Next month, a new generation of basketball legends will be born. On a stage deep within the vault of Madison Square Garden in New York, commissioner David Stern will call out the names of the top players taken in the 2001 National Basketball Association Draft.
There are already whispers, all of them breathless.
Eddy Curry is a behemoth, forged in the likeness of superstar Shaquille O'Neal. Tyson Chandler has the silken skills of a guard in the body of a budding center. Kwame Brown may be the next Kevin Garnett, a lithe whip of sinew who catapults his body three feet above the hardwood.
This is an annual rite. On draft day, such untested athletes become potential saviors, hopes for teams distinguished only by futility. Yet this year, there is an intriguing asterisk. All these heroes-in-waiting are high schoolers
who are forsaking the quads of college campuses for the prospect of a Mercedes in the driveway and a chance to slam over Shaq.
In all, a record six high schoolers will be on the NBA block this summer, with four expected to go within the first 13 picks. While that's unusual, scouts say, the trend is here to stay, and it is already changing basketball at every level, from how colleges scout for players to the quality of the pro game.
Moreover, as more high schoolers cast their lot with the NBA, there are questions of whether it's wise or appropriate to give million-dollar contracts to kids who don't even know how to wash their laundry. Indeed, critics say, many of these teens will be unprepared - either mentally or physically - for the rigors of pro life and are liable to fail.
"It's a dangerous trend," says Van Coleman of Future Stars, a scouting service. "There's the possibility for more and more failures over time."
So far, most high schoolers have made the transition to the NBA successfully. Of the 13 prep players that have entered the NBA draft since 1995, nine have established themselves with teams. Some have even become superstars. Kobe Bryant is the closest thing to Michael Jordan's heir, and Kevin Garnett - the first high schooler to make the jump in 20 years - has the richest contract in hoops, $126 million over six years.
But the risks are manifold. Taj MacDavid and Ellis Richardson were never drafted, and collegiate rules bar any preps who enter the NBA draft from ever playing college ball - regardless of whether they're selected. Korleone Young played a few games for the Detroit Pistons, then was cut. Leon Smith never even played a game after he was drafted by the Dallas Mavericks. He fell out of favor after a series of run-ins with the coach and later attempted suicide.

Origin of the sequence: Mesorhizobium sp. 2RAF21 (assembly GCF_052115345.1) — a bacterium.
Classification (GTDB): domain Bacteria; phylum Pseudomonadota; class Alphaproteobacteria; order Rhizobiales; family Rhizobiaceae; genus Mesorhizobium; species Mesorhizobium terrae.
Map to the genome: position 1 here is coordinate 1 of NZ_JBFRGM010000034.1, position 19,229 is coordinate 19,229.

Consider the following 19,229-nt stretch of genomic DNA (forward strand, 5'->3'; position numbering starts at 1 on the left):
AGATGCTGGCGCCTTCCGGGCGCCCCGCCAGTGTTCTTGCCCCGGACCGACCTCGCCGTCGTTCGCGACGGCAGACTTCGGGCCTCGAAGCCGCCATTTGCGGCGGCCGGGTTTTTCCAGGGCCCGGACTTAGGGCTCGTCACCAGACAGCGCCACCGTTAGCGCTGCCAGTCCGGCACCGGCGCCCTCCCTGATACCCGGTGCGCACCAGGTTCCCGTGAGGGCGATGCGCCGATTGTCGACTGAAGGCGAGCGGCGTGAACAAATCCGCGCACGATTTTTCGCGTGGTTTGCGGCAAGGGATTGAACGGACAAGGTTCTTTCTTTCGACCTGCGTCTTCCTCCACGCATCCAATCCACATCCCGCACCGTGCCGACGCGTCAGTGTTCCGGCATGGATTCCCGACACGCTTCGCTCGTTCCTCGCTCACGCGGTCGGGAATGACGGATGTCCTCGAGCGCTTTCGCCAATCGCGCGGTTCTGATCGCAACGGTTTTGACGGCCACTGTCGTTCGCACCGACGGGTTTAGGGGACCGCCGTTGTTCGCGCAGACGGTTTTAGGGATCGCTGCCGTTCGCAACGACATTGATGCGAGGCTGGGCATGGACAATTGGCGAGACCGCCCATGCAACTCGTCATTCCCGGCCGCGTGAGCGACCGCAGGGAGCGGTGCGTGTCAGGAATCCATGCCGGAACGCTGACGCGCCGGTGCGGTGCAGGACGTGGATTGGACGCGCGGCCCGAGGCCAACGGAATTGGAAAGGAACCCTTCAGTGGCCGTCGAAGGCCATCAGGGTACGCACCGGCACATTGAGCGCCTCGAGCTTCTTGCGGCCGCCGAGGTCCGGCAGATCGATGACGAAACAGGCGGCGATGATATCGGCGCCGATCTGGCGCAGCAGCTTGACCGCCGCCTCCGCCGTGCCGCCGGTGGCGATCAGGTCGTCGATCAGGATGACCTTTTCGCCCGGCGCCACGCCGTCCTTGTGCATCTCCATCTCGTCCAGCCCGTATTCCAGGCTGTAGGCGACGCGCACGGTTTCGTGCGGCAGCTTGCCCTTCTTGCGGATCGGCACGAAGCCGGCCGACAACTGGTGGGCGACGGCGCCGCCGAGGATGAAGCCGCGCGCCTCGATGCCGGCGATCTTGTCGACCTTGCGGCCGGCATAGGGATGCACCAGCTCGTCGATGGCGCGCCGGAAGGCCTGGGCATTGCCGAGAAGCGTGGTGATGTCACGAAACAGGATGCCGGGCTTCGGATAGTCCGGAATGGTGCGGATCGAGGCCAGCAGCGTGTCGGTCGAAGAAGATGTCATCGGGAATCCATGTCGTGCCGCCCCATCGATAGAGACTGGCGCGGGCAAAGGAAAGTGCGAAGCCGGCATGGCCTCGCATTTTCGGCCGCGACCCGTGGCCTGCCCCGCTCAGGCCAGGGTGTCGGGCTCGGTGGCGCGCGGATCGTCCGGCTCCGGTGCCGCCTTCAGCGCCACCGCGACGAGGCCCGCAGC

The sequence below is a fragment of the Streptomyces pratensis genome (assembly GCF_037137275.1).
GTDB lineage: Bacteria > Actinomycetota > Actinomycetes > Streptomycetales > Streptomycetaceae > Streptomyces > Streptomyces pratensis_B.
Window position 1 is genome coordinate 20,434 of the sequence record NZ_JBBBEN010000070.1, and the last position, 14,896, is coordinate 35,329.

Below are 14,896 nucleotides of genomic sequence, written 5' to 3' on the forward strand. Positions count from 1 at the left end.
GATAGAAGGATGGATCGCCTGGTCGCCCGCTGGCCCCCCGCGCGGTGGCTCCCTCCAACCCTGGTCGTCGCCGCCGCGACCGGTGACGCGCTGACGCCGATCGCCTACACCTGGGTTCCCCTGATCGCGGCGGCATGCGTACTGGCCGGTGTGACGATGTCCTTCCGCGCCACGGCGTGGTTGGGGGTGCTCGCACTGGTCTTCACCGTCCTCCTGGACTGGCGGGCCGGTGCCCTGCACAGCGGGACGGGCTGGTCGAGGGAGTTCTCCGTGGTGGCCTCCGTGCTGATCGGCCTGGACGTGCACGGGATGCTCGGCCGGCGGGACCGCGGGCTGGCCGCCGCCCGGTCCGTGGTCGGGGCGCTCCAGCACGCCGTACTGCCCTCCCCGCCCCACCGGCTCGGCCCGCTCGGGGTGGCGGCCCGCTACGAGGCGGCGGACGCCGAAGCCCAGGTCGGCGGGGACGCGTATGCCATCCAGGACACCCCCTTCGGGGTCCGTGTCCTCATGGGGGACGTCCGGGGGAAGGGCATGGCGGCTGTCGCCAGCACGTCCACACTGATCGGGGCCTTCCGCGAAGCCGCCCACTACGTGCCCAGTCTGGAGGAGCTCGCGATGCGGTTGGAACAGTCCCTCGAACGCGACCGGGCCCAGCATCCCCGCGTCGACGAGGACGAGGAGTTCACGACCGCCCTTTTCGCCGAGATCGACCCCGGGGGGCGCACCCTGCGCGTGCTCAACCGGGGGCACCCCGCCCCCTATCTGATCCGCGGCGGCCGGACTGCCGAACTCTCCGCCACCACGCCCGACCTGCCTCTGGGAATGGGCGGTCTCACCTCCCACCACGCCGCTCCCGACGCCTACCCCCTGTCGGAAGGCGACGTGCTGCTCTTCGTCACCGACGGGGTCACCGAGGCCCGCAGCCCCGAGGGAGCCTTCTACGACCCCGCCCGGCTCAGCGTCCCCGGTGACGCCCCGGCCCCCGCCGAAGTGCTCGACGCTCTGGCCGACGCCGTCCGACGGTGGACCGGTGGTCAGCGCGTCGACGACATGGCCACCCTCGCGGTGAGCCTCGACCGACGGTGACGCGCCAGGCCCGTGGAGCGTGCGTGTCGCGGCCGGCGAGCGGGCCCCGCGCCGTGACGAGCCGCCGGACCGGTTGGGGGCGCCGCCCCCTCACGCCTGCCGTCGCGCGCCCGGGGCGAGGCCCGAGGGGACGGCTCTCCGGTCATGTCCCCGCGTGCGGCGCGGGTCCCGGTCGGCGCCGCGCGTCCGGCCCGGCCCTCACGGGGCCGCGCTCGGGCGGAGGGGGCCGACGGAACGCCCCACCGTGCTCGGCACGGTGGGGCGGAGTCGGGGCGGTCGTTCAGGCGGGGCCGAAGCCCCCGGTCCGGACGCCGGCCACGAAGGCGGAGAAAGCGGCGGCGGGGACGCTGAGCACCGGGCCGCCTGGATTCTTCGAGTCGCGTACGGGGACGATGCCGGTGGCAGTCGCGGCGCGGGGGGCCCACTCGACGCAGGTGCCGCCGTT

To some, criticism of the NBA's practice seems hypocritical. Jennifer Capriati fell into drug abuse after her rise as a teen tennis queen a decade ago and is only now regaining her standing - yet few advocate barring teens from the tennis tour. Baseball clubs routinely draft players straight out of high school, and teens are far from uncommon in hockey.
But sports experts point to one telling difference for basketball: the lack of an established support system. Generally, young tennis players are constantly chaperoned and often have a parent with them. In baseball and hockey, players develop in extensive minor league systems designed to nurture their skills and sensibilities.
The Los Angeles Dodgers even have a small complex in Florida, called Dodgertown, for their youngest players. Meals, lodging, and transportation are all provided, and the players live with the coaches. For now, basketball has no such arrangement, and that has meant that families of kids who have gone from preps to pros have had to be creative.
Last year, Ethel Miles moved from East St. Louis, Ill., to Los Angeles to live with her son, Darius, who had been drafted by the Clippers. DeShawn Stevenson of the Utah Jazz shares a condominium with his uncle in Salt Lake City and, as of March, still got a monthly allowance from his mother in Fresno, Calif.
For many players, such arrangements have worked out well, but colleges - as well as the NBA and its clubs - believe something is wrong. Universities have lost entire recruiting classes due to high schoolers who turned pro and underclassmen who found the lure of instant NBA riches too attractive, making schools wary of spending much time and money wooing the nation's top prep players.
For their part, NBA teams are afraid to ignore promising young players, knowing their potential. But many say drafting high schoolers has lowered the standard of the league and contributed to its consistently dropping shooting percentages. It has also turned the NBA into a "Romper Room" of petulant, inexperienced players in need of seasoning.
"The whole situation is more volatile," says Pat Harrington, a scout for PrepStars.com. "For every kid who makes the roster, a veteran is kicked out."
To help fix the problem, the NBA is considering a 20-year-old minimum age requirement. It is also establishing a developmental league this fall for players over 20 and others who are drafted and then cut. Most experts agree it's a step in the right direction.
"The NBA has got to be where it starts," says Mr. Coleman. "We're starting to see the potential for damage."
(c) Copyright 2001. The Christian Science Monitor